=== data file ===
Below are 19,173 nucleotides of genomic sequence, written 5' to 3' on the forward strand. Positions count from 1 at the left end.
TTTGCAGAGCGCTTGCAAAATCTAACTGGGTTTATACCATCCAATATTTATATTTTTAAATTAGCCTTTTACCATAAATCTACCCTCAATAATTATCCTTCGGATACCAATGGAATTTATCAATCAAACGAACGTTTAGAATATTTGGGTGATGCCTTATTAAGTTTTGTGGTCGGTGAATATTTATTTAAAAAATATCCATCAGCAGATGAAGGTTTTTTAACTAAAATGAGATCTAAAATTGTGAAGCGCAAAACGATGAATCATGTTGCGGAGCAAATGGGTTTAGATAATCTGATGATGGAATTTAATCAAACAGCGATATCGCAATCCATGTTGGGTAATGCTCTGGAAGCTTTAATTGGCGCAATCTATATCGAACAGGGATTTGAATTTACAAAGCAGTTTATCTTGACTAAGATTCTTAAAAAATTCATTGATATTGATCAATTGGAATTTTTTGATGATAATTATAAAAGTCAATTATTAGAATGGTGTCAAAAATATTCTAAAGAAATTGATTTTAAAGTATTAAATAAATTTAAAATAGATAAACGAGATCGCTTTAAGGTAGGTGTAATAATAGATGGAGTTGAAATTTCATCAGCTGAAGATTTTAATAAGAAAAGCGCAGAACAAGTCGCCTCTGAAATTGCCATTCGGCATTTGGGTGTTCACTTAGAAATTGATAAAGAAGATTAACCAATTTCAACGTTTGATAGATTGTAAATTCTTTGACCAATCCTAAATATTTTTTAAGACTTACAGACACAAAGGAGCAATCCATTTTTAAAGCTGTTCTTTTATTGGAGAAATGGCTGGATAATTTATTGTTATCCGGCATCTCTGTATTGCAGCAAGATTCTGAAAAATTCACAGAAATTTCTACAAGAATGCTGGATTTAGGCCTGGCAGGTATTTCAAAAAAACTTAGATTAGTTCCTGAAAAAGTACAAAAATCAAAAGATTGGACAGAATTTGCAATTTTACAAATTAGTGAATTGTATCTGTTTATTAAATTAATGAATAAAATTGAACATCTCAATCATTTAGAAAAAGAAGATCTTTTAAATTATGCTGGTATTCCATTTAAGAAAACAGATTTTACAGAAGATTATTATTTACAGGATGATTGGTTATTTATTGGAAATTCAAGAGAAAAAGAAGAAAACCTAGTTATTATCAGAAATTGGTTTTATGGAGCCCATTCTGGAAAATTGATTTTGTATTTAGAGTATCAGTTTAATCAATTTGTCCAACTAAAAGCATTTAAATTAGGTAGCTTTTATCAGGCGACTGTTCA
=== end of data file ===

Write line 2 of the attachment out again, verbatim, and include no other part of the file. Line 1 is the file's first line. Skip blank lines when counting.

TTTGCAGAGCGCTTGCAAAATCTAACTGGGTTTATACCATCCAATATTTATATTTTTAAATTAGCCTTTTACCATAAATCTACCCTCAATAATTATCCTTCGGATACCAATGGAATTTATCAATCAAACGAACGTTTAGAATATTTGGGTGATGCCTTATTAAGTTTTGTGGTCGGTGAATATTTATTTAAAAAATATCCATCAGCAGATGAAGGTTTTTTAACTAAAATGAGATCTAAAATTGTGAAGCGCAAAACGATGAATCATGTTGCGGAGCAAATGGGTTTAGATAATCTGATGATGGAATTTAATCAAACAGCGATATCGCAATCCATGTTGGGTAATGCTCTGGAAGCTTTAATTGGCGCAATCTATATCGAACAGGGATTTGAATTTACAAAGCAGTTTATCTTGACTAAGATTCTTAAAAAATTCATTGATATTGATCAATTGGAATTTTTTGATGATAATTATAAAAGTCAATTATTAGAATGGTGTCAAAAATATTCTAAAGAAATTGATTTTAAAGTATTAAATAAATTTAAAATAGATAAACGAGATCGCTTTAAGGTAGGTGTAATAATAGATGGAGTTGAAATTTCATCAGCTGAAGATTTTAATAAGAAAAGCGCAGAACAAGTCGCCTCTGAAATTGCCATTCGGCATTTGGGTGTTCACTTAGAAATTGATAAAGAAGATTAACCAATTTCAACGTTTGATAGATTGTAAATTCTTTGACCAATCCTAAATATTTTTTAAGACTTACAGACACAAAGGAGCAATCCATTTTTAAAGCTGTTCTTTTATTGGAGAAATGGCTGGATAATTTATTGTTATCCGGCATCTCTGTATTGCAGCAAGATTCTGAAAAATTCACAGAAATTTCTACAAGAATGCTGGATTTAGGCCTGGCAGGTATTTCAAAAAAACTTAGATTAGTTCCTGAAAAAGTACAAAAATCAAAAGATTGGACAGAATTTGCAATTTTACAAATTAGTGAATTGTATCTGTTTATTAAATTAATGAATAAAATTGAACATCTCAATCATTTAGAAAAAGAAGATCTTTTAAATTATGCTGGTATTCCATTTAAGAAAACAGATTTTACAGAAGATTATTATTTACAGGATGATTGGTTATTTATTGGAAATTCAAGAGAAAAAGAAGAAAACCTAGTTATTATCAGAAATTGGTTTTATGGAGCCCATTCTGGAAAATTGATTTTGTATTTAGAGTATCAGTTTAATCAATTTGTCCAACTAAAAGCATTTAAATTAGGTAGCTTTTATCAGGCGACTGTTCA